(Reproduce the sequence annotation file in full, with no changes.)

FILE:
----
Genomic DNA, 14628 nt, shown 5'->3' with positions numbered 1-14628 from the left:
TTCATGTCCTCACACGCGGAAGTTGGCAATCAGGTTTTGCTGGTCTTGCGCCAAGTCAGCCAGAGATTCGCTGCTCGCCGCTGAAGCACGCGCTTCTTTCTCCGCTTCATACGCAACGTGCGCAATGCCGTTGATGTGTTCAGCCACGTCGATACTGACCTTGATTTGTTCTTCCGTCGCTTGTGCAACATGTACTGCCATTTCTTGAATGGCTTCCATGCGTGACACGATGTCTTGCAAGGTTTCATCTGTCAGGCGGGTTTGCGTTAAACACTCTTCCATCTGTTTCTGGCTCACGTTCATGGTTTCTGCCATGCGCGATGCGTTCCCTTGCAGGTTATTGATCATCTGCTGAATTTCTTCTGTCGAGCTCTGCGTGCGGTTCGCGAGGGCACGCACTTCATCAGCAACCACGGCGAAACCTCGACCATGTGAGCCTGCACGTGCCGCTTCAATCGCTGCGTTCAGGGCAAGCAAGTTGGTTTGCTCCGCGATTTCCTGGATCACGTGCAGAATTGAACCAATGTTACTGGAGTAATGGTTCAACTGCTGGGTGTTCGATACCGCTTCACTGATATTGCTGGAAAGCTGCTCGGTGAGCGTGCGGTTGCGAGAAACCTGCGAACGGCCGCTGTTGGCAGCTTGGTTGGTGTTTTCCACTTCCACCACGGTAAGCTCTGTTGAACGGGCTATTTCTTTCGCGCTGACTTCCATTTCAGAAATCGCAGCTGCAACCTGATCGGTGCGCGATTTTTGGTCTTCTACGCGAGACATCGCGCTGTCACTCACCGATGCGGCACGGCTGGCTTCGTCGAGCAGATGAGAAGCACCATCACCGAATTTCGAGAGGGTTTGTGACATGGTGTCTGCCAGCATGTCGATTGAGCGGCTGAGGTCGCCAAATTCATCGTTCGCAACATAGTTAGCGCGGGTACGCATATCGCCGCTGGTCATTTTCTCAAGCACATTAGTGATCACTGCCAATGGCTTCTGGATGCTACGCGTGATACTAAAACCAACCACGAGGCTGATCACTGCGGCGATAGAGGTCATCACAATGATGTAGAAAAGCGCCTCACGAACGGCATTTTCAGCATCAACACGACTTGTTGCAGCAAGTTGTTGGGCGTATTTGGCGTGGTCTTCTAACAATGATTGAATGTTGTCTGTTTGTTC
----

Genomic DNA, 14628 nt, shown 5'->3' with positions numbered 1-14628 from the left:
TTCATGTCCTCACACGCGGAAGTTGGCAATCAGGTTTTGCTGGTCTTGCGCCAAGTCAGCCAGAGATTCGCTGCTCGCCGCTGAAGCACGCGCTTCTTTCTCCGCTTCATACGCAACGTGCGCAATGCCGTTGATGTGTTCAGCCACGTCGATACTGACCTTGATTTGTTCTTCCGTCGCTTGTGCAACATGTACTGCCATTTCTTGAATGGCTTCCATGCGTGACACGATGTCTTGCAAGGTTTCATCTGTCAGGCGGGTTTGCGTTAAACACTCTTCCATCTGTTTCTGGCTCACGTTCATGGTTTCTGCCATGCGCGATGCGTTCCCTTGCAGGTTATTGATCATCTGCTGAATTTCTTCTGTCGAGCTCTGCGTGCGGTTCGCGAGGGCACGCACTTCATCAGCAACCACGGCGAAACCTCGACCATGTGAGCCTGCACGTGCCGCTTCAATCGCTGCGTTCAGGGCAAGCAAGTTGGTTTGCTCCGCGATTTCCTGGATCACGTGCAGAATTGAACCAATGTTACTGGAGTAATGGTTCAACTGCTGGGTGTTCGATACCGCTTCACTGATATTGCTGGAAAGCTGCTCGGTGAGCGTGCGGTTGCGAGAAACCTGCGAACGGCCGCTGTTGGCAGCTTGGTTGGTGTTTTCCACTTCCACCACGGTAAGCTCTGTTGAACGGGCTATTTCTTTCGCGCTGACTTCCATTTCAGAAATCGCAGCTGCAACCTGATCGGTGCGCGATTTTTGGTCTTCTACGCGAGACATCGCGCTGTCACTCACCGATGCGGCACGGCTGGCTTCGTCGAGCAGATGAGAAGCACCATCACCGAATTTCGAGAGGGTTTGTGACATGGTGTCTGCCAGCATGTCGATTGAGCGGCTGAGGTCGCCAAATTCATCGTTCGCAACATAGTTAGCGCGGGTACGCATATCGCCGCTGGTCATTTTCTCAAGCACATTAGTGATCACTGCCAATGGCTTCTGGATGCTACGCGTGATACTAAAACCAACCACGAGGCTGATCACTGCGGCGATAGAGGTCATCACAATGATGTAGAAAAGCGCCTCACGAACGGCATTTTCAGCATCAACACGACTTGTTGCAGCAAGTTGTTGGGCGTATTTGGCGTGGTCTTCTAACAATGATTGAATGTTGTCTGTTTGTTC